And it may indeed be the case that this is not only the most intuitive way of reading the biblical narrative, but also the one most faithful to the text. It may simply be that the author, for stylistic reasons, chose not to tell us explicitly in Judges 19:26-27 that the Levite’s concubine was dead. The author could have been avoiding redundancy, given that the Levite himself tells the Israelites gathered at Mizpah—and therefore indirectly tells us—that the men of Gibeah raped her until she died (though in point of fact the Hebrew text does not make absolutely explicit the causal link between her rape and her death, and so perhaps Robert Alter’s translation, always attentive to the stylistic subtleties of biblical narrative, may have it slightly better—“Me they thought to kill, and my concubine they raped, and she died”).[3] He—and I am assuming for the sake of argument that the author was male, though I have no firm evidence for this—may have been deliberately reticent in Judges 19:26-27, heightening the pathos of the scene by making the reader draw the most obvious conclusion from her battered and silent body, and incidentally making the Levite’s blunt statement to the Israelites in the next scene all the more stark. Alternatively, by making a distinction between what the Levite tells the Israelites and what the narrator tells us, the author could have been casting into relief the moral bankruptcy of what the Levite has done, and of how he reacted to the woman’s fate—I am leaving aside for the moment the question of the extent to which the Levite’s situation could have been so morally compromised as radically to restrict his freedom to choose what course of action to take, the implications of which are powerfully explored in an important essay by Katharina von Kellenbach[4]—perhaps even hinting that it was the Levite himself who was either the woman’s murderer, or at the very least indirectly responsible for her murder.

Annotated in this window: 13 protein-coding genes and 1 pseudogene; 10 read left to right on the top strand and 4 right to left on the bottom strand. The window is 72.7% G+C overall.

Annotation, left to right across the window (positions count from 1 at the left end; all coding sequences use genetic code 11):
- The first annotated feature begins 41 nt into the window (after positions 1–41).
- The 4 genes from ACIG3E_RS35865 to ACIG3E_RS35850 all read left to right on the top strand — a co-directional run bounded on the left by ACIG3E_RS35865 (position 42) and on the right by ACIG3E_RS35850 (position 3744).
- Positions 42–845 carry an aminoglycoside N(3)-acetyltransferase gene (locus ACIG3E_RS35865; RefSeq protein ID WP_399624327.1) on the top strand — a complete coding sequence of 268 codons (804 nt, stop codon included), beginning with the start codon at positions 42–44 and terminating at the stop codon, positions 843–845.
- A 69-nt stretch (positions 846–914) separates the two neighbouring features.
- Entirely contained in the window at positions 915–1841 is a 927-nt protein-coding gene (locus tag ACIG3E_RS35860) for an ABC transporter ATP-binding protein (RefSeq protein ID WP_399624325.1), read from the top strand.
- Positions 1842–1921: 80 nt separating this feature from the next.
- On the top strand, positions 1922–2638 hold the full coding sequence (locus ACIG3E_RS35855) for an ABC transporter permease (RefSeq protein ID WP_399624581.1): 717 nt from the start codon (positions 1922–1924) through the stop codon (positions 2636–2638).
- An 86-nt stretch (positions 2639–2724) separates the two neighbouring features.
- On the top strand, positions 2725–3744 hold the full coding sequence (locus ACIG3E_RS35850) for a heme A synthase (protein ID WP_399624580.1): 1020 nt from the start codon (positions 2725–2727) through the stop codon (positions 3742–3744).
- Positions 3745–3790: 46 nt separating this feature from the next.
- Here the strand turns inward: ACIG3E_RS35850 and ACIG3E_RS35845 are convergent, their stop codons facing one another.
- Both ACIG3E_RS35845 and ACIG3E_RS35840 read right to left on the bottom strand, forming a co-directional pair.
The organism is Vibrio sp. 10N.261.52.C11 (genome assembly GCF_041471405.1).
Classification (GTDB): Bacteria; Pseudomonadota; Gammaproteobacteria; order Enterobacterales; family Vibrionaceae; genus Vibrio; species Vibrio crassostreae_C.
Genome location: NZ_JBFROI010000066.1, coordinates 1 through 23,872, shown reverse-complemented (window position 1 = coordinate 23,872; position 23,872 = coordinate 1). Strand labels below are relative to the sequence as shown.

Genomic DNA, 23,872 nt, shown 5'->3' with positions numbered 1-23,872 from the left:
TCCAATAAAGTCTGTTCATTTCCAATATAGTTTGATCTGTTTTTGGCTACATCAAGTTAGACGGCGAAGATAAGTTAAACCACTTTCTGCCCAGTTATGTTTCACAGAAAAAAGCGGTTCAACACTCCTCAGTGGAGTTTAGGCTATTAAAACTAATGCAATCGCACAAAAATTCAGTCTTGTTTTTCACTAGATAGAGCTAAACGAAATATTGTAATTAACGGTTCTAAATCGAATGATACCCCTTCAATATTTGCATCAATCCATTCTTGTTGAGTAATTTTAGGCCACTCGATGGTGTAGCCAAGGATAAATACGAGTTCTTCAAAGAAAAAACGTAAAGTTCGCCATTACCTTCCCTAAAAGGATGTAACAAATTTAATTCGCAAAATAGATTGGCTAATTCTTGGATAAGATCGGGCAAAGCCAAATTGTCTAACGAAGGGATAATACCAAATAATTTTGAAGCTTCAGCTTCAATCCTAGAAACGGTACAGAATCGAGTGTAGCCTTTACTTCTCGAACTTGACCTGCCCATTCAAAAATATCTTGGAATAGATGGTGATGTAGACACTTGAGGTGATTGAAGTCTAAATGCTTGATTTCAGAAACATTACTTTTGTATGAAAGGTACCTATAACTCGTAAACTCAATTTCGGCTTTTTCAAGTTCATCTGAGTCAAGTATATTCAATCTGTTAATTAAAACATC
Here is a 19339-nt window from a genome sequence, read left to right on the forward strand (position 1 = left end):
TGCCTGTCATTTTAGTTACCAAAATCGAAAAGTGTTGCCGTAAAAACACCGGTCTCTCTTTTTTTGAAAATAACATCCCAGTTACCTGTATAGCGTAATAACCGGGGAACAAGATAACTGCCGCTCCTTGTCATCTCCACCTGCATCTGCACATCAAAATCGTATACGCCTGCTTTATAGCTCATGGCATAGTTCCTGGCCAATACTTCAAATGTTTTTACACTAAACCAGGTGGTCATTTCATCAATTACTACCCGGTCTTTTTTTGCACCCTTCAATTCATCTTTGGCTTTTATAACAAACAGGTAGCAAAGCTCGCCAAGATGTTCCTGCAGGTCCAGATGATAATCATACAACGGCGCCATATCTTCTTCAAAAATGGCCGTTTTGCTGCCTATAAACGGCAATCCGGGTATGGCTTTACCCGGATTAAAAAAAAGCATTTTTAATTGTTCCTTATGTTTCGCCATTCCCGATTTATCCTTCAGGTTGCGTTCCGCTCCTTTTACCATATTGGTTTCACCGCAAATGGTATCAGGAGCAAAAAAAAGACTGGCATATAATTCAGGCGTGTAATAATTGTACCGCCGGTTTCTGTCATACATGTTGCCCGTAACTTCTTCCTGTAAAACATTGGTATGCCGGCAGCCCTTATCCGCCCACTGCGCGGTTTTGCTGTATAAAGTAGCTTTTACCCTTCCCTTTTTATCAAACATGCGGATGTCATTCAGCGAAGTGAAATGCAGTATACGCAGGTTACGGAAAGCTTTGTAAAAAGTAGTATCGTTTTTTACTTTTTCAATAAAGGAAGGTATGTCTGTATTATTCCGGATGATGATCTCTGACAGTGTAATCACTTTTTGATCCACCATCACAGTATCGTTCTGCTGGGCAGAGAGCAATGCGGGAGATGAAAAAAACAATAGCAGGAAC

The conciseness of classical Hebrew narrative leaves a great deal of room for the reader to probe its gaps and ambiguities, in stark contrast with the instinct of modern philologists, translators, and commentators to explain everything, leaving the reader with almost nothing to do. As Alter comments in the introduction to his recent translation:

Literature in general, and the narrative prose of the Hebrew Bible in particular, cultivates certain profound and haunting enigmas, delights in leaving its audiences guessing about motives and connections, and, above all, loves to set ambiguities of word choice and image against one another in an endless interplay that resists neat resolution. In polar contrast, the impulse of the philologist is—here a barbarous term nicely catches the tenor of the activity—to ‘disambiguate’ the terms of the text. The general result when applied to translation is to reduce, simplify, and denature the Bible.

The problem, however, is that the enigmatic character of biblical narrative prose is such as to leave gaps and ambiguities that may be filled in ways that may be so at odds with the intention of the text (I will leave the putative intention of the author to one side for now) as radically to misrepresent it. Yet what does one do with a text that leaves such ambiguities and gaps?